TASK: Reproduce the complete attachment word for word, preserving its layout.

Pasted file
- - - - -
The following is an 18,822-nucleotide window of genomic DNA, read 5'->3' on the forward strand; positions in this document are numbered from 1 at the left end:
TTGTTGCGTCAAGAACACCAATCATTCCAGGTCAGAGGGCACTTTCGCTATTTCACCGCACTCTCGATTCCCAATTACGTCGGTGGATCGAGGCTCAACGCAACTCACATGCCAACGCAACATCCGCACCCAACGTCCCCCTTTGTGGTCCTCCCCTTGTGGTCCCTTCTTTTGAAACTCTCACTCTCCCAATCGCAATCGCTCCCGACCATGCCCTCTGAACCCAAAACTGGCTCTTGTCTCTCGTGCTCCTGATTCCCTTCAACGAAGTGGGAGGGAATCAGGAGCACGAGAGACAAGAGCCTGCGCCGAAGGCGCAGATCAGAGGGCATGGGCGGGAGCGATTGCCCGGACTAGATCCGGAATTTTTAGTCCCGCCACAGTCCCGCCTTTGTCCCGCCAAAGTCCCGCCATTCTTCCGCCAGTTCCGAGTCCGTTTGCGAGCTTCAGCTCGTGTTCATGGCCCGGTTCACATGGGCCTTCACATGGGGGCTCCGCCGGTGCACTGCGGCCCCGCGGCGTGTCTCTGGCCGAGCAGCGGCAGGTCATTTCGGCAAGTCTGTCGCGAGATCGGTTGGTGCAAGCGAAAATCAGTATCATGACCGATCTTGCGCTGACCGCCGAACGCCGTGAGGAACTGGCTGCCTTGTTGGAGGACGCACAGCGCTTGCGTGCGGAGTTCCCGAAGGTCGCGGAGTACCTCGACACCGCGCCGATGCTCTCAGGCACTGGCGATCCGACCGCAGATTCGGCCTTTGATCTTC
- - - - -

The following is an 18,822-nucleotide window of genomic DNA, read 5'->3' on the forward strand; positions in this document are numbered from 1 at the left end:
TTGTTGCGTCAAGAACACCAATCATTCCAGGTCAGAGGGCACTTTCGCTATTTCACCGCACTCTCGATTCCCAATTACGTCGGTGGATCGAGGCTCAACGCAACTCACATGCCAACGCAACATCCGCACCCAACGTCCCCCTTTGTGGTCCTCCCCTTGTGGTCCCTTCTTTTGAAACTCTCACTCTCCCAATCGCAATCGCTCCCGACCATGCCCTCTGAACCCAAAACTGGCTCTTGTCTCTCGTGCTCCTGATTCCCTTCAACGAAGTGGGAGGGAATCAGGAGCACGAGAGACAAGAGCCTGCGCCGAAGGCGCAGATCAGAGGGCATGGGCGGGAGCGATTGCCCGGACTAGATCCGGAATTTTTAGTCCCGCCACAGTCCCGCCTTTGTCCCGCCAAAGTCCCGCCATTCTTCCGCCAGTTCCGAGTCCGTTTGCGAGCTTCAGCTCGTGTTCATGGCCCGGTTCACATGGGCCTTCACATGGGGGCTCCGCCGGTGCACTGCGGCCCCGCGGCGTGTCTCTGGCCGAGCAGCGGCAGGTCATTTCGGCAAGTCTGTCGCGAGATCGGTTGGTGCAAGCGAAAATCAGTATCATGACCGATCTTGCGCTGACCGCCGAACGCCGTGAGGAACTGGCTGCCTTGTTGGAGGACGCACAGCGCTTGCGTGCGGAGTTCCCGAAGGTCGCGGAGTACCTCGACACCGCGCCGATGCTCTCAGGCACTGGCGATCCGACCGCAGATTCGGCCTTTGATCTTC